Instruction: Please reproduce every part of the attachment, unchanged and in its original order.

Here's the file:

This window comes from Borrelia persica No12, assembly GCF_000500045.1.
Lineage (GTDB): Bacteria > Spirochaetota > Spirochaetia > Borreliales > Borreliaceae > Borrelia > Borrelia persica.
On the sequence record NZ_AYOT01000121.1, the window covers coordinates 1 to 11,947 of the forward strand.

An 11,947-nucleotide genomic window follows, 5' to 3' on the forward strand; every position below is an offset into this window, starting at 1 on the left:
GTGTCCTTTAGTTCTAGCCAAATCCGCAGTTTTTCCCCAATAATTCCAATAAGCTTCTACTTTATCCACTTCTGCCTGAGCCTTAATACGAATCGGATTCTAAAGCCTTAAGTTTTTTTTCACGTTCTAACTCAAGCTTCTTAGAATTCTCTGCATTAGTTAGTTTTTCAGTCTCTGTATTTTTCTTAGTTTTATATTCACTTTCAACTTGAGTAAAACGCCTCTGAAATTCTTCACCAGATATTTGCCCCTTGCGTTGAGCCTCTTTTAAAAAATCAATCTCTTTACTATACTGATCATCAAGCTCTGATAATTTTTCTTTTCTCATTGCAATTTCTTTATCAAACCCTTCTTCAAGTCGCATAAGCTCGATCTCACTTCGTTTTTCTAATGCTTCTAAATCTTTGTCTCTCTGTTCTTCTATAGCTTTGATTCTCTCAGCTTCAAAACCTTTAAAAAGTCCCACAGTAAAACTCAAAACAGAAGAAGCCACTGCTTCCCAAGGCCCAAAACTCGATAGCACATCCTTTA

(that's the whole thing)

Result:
This window comes from Borrelia persica No12, assembly GCF_000500045.1.
Lineage (GTDB): Bacteria > Spirochaetota > Spirochaetia > Borreliales > Borreliaceae > Borrelia > Borrelia persica.
On the sequence record NZ_AYOT01000121.1, the window covers coordinates 1 to 11,947 of the forward strand.

An 11,947-nucleotide genomic window follows, 5' to 3' on the forward strand; every position below is an offset into this window, starting at 1 on the left:
GTGTCCTTTAGTTCTAGCCAAATCCGCAGTTTTTCCCCAATAATTCCAATAAGCTTCTACTTTATCCACTTCTGCCTGAGCCTTAATACGAATCGGATTCTAAAGCCTTAAGTTTTTTTTCACGTTCTAACTCAAGCTTCTTAGAATTCTCTGCATTAGTTAGTTTTTCAGTCTCTGTATTTTTCTTAGTTTTATATTCACTTTCAACTTGAGTAAAACGCCTCTGAAATTCTTCACCAGATATTTGCCCCTTGCGTTGAGCCTCTTTTAAAAAATCAATCTCTTTACTATACTGATCATCAAGCTCTGATAATTTTTCTTTTCTCATTGCAATTTCTTTATCAAACCCTTCTTCAAGTCGCATAAGCTCGATCTCACTTCGTTTTTCTAATGCTTCTAAATCTTTGTCTCTCTGTTCTTCTATAGCTTTGATTCTCTCAGCTTCAAAACCTTTAAAAAGTCCCACAGTAAAACTCAAAACAGAAGAAGCCACTGCTTCCCAAGGCCCAAAACTCGATAGCACATCCTTTA